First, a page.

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Distributed Cortical Systems in Visual Short-term Memory Revealed by Event-related Functional Magnetic Resonance Imaging

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http://pubman.mpdl.mpg.de/cone/persons/resource/persons84098

Munk,  MHJ
Department Physiology of Cognitive Processes, Max Planck Institute for Biological Cybernetics, Max Planck Society;

http://pubman.mpdl.mpg.de/cone/persons/resource/persons84934

Goebel,  R
Max Planck Institute for Biological Cybernetics, Max Planck Society;

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Citation

Munk, M., Linden DE, Muckli L, Lanfermann H, Zanella FE, Singer, W., & Goebel, R. (2002). Distributed Cortical Systems in Visual Short-term Memory Revealed by Event-related Functional Magnetic Resonance Imaging. Cerebral Cortex, 12(8), 866-876. doi:10.1093/cercor/12.8.866.


Cite as: http://hdl.handle.net/11858/00-001M-0000-0013-DF2E-A
Abstract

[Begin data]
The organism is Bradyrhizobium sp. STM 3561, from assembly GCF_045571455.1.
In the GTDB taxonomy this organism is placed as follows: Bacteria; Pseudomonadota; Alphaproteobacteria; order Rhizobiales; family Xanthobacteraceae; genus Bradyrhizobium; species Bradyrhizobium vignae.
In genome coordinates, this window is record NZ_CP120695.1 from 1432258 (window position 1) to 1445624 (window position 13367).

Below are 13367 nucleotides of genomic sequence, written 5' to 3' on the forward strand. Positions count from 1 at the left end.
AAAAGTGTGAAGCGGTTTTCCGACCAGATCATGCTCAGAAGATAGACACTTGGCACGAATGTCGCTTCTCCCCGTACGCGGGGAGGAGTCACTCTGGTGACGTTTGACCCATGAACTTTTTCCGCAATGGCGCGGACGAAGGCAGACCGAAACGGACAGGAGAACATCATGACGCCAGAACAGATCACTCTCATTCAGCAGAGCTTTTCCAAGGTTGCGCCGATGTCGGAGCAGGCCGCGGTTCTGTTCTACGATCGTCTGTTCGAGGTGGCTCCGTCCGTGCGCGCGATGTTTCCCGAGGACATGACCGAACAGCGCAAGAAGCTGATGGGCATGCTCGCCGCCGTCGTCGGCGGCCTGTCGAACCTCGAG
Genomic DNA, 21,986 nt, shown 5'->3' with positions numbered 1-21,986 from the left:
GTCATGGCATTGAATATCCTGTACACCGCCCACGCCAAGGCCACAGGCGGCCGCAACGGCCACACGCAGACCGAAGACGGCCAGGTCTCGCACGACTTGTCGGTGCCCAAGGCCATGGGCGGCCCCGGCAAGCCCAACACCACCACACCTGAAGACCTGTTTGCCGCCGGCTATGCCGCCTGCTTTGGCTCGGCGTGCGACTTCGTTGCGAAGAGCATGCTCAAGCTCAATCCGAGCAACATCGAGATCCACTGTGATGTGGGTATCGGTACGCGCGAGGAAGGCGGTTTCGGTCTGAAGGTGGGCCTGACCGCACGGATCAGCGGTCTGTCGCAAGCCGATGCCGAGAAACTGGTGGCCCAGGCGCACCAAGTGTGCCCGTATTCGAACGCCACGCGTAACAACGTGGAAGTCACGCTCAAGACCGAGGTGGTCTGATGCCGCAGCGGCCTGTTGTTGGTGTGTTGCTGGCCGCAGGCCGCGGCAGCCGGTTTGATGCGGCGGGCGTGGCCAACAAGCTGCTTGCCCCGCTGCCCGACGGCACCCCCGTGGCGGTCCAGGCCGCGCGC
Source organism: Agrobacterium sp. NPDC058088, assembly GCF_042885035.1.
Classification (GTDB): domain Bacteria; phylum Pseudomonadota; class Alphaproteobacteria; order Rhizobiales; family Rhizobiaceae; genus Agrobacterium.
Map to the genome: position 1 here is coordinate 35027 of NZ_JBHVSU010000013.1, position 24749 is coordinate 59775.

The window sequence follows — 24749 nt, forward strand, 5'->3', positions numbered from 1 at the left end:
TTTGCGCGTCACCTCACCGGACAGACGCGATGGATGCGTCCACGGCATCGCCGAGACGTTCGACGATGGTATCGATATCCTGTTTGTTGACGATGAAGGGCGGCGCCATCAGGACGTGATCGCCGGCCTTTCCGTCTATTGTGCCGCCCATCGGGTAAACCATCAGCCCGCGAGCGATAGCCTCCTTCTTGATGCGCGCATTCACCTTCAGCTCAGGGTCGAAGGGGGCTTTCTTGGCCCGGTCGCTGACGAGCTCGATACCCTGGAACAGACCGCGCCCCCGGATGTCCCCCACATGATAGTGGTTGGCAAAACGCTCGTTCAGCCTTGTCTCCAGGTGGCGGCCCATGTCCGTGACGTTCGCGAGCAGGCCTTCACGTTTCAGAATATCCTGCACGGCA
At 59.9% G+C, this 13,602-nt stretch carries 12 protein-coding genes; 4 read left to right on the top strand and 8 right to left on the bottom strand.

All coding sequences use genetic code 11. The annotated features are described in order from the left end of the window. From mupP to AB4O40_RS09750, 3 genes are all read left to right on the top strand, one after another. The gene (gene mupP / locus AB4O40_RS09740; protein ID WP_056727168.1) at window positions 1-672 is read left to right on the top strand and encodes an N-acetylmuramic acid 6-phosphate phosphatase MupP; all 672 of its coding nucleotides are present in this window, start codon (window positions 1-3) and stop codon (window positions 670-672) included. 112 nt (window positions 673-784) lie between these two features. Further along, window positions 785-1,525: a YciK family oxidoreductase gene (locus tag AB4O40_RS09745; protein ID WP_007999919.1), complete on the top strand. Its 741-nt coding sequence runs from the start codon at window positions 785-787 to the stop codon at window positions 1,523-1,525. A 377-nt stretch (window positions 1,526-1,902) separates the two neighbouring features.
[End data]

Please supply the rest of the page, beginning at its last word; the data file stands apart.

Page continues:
The spatio-temporal distribution of brain activity as revealed by non-invasive functional imaging helps to elucidate the neuronal encoding and processing strategies required by complex cognitive tasks. We investigated visual short-term memory for objects, places and conjunctions in humans using event-related time-resolved functional magnetic resonance imaging that permitted segregation of encoding, retention and retrieval phases. All conditions were accompanied by the activation of a widespread network of parietal and prefrontal areas during the retention phase, but this retention-related activity showed additional modulations depending on task instructions. These modulations confirmed a posterior — anterior and right — left dissociation for spatial versus non-spatial memory and revealed that conjunction memory does not rely on a linear addition of the component processes.